After two long days of planes, trains, busses and automobiles, Jon and I arrived in León, Spain—the midway point on the Camino de Santiago. Pilgrims of all ages walk through the center of town guided by brass scallop shells imbedded in cobblestone streets or etched in sandstone on the sides of buildings. Pilgrims are easy to spot—heavy packs, dirty boots, their faces a mix of fatigue and determination.
This afternoon Jon and I met the group of pilgrims we’ll be traveling with for the next 11 days. We sized each other up. Fifteen friendly faces, fifteen handshakes, quick introductions and jet-lagged smiles mask the important question we’re all asking.
What brings me here?
After a lengthy orientation from our two guides, we toured León, stopping in front of the house Goudy built when he was just 37-years-old, four years into the construction of the Sagrada Familía that would become his life’s masterpiece.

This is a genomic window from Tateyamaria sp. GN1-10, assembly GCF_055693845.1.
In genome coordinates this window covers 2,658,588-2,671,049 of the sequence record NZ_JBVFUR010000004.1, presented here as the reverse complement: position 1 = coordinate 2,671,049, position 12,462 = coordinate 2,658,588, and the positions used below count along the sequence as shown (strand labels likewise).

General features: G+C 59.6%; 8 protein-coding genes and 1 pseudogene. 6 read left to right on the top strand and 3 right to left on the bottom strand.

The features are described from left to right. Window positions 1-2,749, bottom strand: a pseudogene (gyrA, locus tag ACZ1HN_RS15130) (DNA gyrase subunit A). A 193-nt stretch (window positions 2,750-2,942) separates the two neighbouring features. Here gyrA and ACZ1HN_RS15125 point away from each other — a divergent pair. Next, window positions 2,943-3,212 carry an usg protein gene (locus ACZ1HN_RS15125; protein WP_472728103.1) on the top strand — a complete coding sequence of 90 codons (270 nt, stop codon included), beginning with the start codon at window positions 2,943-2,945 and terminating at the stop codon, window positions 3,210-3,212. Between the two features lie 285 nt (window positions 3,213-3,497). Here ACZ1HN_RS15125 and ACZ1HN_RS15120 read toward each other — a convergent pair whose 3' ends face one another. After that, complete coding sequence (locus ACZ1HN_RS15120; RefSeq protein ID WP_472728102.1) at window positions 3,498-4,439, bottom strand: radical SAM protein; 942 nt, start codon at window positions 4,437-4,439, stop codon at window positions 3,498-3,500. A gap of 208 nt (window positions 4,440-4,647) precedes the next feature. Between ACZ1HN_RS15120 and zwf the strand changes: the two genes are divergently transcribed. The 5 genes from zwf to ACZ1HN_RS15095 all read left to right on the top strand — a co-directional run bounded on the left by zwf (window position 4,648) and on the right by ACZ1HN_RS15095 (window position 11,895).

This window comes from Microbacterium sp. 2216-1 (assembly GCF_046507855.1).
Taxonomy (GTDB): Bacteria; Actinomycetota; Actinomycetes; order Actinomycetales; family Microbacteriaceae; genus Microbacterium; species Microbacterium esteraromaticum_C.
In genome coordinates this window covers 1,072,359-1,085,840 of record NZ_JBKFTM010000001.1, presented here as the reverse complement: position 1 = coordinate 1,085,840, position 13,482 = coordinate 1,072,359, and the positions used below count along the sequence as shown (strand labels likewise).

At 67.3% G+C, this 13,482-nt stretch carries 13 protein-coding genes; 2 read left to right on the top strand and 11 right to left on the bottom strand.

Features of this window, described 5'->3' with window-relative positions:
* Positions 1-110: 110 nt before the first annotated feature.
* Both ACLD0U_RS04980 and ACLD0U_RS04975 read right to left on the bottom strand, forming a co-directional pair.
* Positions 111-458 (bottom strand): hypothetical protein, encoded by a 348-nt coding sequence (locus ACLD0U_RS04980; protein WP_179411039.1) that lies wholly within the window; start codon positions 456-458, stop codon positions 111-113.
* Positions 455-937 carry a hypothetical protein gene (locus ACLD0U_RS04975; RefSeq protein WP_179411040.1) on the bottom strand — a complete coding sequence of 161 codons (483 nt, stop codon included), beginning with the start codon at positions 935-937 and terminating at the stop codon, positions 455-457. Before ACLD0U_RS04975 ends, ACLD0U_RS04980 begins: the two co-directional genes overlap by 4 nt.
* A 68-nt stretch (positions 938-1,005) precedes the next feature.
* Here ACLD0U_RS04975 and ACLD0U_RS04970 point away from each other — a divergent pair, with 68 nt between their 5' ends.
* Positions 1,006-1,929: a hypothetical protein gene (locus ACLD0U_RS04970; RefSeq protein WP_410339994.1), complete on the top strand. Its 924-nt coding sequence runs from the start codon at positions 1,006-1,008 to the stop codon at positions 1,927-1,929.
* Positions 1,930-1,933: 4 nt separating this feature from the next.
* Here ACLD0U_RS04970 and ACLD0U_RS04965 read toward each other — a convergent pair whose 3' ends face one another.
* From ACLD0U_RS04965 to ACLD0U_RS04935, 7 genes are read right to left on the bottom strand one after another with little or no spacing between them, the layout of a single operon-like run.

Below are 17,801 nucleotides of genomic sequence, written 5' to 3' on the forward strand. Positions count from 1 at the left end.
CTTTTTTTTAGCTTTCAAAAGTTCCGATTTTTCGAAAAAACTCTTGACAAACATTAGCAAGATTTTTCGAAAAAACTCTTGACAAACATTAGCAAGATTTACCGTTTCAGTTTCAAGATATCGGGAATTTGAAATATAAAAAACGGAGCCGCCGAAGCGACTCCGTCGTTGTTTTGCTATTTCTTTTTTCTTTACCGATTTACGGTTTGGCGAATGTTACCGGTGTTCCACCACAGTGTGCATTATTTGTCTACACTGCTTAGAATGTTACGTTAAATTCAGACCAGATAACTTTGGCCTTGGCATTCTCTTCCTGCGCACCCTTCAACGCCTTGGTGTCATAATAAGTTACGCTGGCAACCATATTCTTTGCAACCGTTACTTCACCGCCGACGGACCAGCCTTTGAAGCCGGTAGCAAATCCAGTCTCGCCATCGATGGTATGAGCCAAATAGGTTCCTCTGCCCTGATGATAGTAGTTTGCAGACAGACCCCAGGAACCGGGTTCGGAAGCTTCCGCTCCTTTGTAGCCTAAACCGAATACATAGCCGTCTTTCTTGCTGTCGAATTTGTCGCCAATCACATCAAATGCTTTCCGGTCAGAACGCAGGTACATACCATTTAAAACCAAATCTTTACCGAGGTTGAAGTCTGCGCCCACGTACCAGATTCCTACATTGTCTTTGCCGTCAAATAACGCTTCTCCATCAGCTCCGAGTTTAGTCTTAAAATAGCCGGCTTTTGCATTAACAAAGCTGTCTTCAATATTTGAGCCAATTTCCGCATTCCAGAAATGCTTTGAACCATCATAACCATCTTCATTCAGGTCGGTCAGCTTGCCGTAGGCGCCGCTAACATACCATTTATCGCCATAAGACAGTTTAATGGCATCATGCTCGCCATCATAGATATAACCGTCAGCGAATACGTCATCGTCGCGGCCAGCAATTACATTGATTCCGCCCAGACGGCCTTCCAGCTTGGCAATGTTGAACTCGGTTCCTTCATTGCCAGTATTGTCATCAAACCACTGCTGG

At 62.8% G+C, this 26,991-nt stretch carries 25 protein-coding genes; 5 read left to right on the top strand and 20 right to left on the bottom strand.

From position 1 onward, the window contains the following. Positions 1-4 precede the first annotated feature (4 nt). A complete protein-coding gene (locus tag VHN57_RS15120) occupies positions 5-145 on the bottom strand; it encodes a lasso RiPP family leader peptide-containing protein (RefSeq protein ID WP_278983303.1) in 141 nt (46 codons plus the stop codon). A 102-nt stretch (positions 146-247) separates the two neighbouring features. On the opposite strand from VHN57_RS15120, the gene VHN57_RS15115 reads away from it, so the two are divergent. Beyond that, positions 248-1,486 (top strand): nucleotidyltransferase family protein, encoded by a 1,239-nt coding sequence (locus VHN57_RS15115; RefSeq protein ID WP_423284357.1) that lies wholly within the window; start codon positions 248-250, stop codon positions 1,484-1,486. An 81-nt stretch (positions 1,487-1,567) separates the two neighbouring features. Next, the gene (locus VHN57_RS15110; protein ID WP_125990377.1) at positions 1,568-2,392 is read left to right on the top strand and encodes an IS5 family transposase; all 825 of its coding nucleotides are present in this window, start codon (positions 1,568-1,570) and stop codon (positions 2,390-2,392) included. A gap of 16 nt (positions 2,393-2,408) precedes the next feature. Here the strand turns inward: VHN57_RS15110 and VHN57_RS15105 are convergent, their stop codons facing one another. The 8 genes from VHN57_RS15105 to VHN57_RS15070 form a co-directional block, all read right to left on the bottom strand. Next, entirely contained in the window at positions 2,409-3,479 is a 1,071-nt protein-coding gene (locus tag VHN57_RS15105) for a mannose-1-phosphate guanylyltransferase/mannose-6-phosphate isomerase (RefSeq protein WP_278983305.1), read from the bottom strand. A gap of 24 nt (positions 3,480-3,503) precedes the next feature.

This city is full of movement, like the two rivers that cut through its boundaries. It is a beginning, a middle, or an end for over two hundred and fifty thousand pilgrims that will walk through its streets this year—and we have the privilege of being two of them.
Kristin Jarvis Adams is a public speaker and advocate for children with special needs, helping to bridge the gap between the outside world and the inner world of autism. Her speaking engagements have included: Seattle Festival of Trees Gala, a benefit for Seattle Children’s Hospital and The Seattle Children’s Autism Clinic. Learn More>>